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Learned Hand

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It is of course true that any kind of judicial legislation is objectionable on the score of the limited interests which a Court can represent, yet there are wrongs which in fact legislatures cannot be brought to take an interest in, at least not until the Courts have acted.
Letter to Louis D. Brandeis, dated (22 January 1919).

Learned Hand

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I would sooner receive injustice in the Queen's courts than justice in a foreign court. I hold that man or woman to be a scoundrel who goes abroad to a foreign court to have the judgments of the Queen's courts overturned, the actions of her Government countermanded or the legislation of Parliament struck down.

Enoch Powell

[T]he constitution controls any legislative act repugnant to it. . . . It is emphatically the province and duty of the judicial department to say what the law is. . . . So if a law be in opposition to the constitution; if both the law and the constitution apply to a particular case, so that the court must either decide that case conformably to the law, disregarding the constitution; or conformably to the constitution disregarding the law; the court must determine which of these conflicting rules governs the case. This is the very essence of judicial duty. . . . Those then who controvert the principle that the constitution is to be considered, in court, as a paramount law, are reduced to the necessity of maintaining that courts must close their eyes on the constitution, and see only the law. This doctrine would subvert the very foundation of all written constitutions . . . It would be giving the legislature a practical and real omnipotence . . . The judicial power of the United States is extended to all cases arising under the constitution.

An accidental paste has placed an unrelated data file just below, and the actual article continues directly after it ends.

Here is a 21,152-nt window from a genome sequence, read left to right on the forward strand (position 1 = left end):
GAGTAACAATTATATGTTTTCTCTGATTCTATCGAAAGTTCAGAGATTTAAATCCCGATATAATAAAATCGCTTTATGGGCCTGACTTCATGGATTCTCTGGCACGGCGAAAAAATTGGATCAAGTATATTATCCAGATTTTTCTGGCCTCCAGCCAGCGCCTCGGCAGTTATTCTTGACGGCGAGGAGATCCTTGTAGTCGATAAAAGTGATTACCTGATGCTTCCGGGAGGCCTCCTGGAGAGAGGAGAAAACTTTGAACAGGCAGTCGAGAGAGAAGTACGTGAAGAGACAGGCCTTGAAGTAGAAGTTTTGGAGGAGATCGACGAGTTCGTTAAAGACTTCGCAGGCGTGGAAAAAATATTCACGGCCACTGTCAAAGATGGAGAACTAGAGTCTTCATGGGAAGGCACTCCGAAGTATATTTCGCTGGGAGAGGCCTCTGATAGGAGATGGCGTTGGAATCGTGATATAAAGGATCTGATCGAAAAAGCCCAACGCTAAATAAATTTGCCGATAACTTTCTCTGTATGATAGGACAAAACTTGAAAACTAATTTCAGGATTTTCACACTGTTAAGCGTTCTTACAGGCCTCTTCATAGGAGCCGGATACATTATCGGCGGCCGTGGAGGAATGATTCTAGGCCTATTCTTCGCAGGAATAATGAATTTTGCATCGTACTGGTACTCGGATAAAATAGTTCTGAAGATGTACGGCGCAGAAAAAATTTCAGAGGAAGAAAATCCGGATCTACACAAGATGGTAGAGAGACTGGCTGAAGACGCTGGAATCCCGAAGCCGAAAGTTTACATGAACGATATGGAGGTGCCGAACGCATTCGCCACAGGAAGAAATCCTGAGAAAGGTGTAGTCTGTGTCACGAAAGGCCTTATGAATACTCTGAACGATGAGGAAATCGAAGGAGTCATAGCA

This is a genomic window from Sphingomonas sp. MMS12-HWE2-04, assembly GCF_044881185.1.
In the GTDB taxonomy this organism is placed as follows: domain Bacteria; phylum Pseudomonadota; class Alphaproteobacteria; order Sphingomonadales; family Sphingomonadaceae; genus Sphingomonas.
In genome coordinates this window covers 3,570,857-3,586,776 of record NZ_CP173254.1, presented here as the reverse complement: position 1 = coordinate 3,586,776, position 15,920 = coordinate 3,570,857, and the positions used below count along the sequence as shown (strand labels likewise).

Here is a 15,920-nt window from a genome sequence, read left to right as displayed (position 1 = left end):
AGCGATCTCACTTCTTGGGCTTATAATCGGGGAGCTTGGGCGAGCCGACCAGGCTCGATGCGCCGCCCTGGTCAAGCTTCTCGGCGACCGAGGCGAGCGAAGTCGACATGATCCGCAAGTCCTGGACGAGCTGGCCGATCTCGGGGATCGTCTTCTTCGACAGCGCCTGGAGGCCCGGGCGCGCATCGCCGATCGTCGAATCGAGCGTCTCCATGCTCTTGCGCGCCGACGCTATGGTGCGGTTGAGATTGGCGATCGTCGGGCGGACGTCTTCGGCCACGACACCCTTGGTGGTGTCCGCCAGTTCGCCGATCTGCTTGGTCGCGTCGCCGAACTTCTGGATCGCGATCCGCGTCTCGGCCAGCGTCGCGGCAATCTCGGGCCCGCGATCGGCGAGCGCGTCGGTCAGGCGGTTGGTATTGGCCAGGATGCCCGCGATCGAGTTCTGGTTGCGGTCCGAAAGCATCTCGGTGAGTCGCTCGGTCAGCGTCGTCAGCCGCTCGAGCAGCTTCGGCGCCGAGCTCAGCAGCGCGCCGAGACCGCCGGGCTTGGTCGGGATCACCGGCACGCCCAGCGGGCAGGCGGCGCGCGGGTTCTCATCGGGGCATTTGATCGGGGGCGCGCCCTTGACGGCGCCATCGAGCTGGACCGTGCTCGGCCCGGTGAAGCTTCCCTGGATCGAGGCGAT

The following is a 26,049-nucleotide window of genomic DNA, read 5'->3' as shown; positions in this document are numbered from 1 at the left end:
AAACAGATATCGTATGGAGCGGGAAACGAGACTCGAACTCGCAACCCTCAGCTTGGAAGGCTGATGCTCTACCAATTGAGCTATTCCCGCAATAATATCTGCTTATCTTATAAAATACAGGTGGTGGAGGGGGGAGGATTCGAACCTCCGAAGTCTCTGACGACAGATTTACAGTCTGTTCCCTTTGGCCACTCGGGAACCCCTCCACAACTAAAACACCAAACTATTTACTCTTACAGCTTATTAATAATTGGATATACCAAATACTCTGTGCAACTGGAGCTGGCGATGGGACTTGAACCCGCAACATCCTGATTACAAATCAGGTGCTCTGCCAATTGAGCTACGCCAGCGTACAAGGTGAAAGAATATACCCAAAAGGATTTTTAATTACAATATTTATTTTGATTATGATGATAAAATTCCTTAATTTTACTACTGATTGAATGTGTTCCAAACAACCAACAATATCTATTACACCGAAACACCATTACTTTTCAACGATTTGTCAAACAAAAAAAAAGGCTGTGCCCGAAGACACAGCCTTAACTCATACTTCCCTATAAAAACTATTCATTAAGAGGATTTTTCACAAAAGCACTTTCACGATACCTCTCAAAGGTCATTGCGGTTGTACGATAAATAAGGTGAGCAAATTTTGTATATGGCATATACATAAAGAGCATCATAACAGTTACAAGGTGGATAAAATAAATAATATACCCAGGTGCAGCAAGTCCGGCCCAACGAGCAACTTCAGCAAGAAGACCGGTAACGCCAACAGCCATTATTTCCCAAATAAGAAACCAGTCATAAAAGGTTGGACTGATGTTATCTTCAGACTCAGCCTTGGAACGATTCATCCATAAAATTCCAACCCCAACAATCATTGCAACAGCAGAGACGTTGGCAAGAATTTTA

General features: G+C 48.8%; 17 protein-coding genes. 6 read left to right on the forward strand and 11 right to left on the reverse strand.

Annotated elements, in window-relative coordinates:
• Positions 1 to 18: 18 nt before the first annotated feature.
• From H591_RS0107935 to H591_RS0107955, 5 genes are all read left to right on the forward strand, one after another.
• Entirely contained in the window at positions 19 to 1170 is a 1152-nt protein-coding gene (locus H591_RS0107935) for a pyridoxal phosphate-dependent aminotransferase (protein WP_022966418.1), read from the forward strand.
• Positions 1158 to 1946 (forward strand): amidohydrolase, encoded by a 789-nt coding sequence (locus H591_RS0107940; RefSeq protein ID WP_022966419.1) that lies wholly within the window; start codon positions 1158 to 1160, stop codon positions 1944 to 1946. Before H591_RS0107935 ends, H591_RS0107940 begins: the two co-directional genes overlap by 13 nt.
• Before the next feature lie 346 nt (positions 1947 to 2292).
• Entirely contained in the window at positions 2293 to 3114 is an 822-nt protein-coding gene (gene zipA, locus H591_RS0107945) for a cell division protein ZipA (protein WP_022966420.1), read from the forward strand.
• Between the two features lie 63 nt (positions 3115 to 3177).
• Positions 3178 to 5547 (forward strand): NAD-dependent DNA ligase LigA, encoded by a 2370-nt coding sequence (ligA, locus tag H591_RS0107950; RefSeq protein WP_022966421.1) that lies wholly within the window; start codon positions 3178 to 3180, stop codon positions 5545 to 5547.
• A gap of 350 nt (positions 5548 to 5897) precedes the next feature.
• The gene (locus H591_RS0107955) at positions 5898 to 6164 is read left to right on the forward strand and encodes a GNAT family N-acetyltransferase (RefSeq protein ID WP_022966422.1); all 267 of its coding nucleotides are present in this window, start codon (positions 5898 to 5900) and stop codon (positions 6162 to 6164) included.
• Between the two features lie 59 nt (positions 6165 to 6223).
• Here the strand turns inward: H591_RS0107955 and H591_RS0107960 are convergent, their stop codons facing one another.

John Marshall

I think [that] '[t]he judicial Power of the United States' conferred upon this Court 'and such inferior courts as Congress may establish', must be deemed to be the judicial power as understood by our common-law tradition. That is the power 'to say what the law is', Marbury v. Madison, 1 Cranch 137, 177 (1803), not the power to change it.

Antonin Scalia

For over a century it has been the settled doctrine of the Supreme Court that the principle of stare decisis has only limited application in constitutional cases. It might be thought that if any law is to be stabilized by a court decision it logically should be the most fundamental of all law -- that of the Constitution. But the years brought about a doctrine that such decisions must be tentative and subject to judicial cancellation if experience fails to verify them. The result is that constitutional precedents are accepted only at their current valuation and have a mortality rate almost as high as their authors.

Robert H. Jackson

In 1977 the black-out was lifted. It was done by R.S.C., Ord. 53. The curtains were drawn back. The light was let in. Our administrative law became well-organised and comprehensive. It enabled the High Court to review the decisions of all inferior courts and tribunals and to quash them when they went wrong. And what is more, it enabled the High Court to award damages and grant declarations. No longer is it necessary to bring an ordinary action to obtain damages or declarations. It can all be done by judicial review. This new remedy (by judicial review) has made the old remedy (by action at law) superfluous.

Alfred Denning
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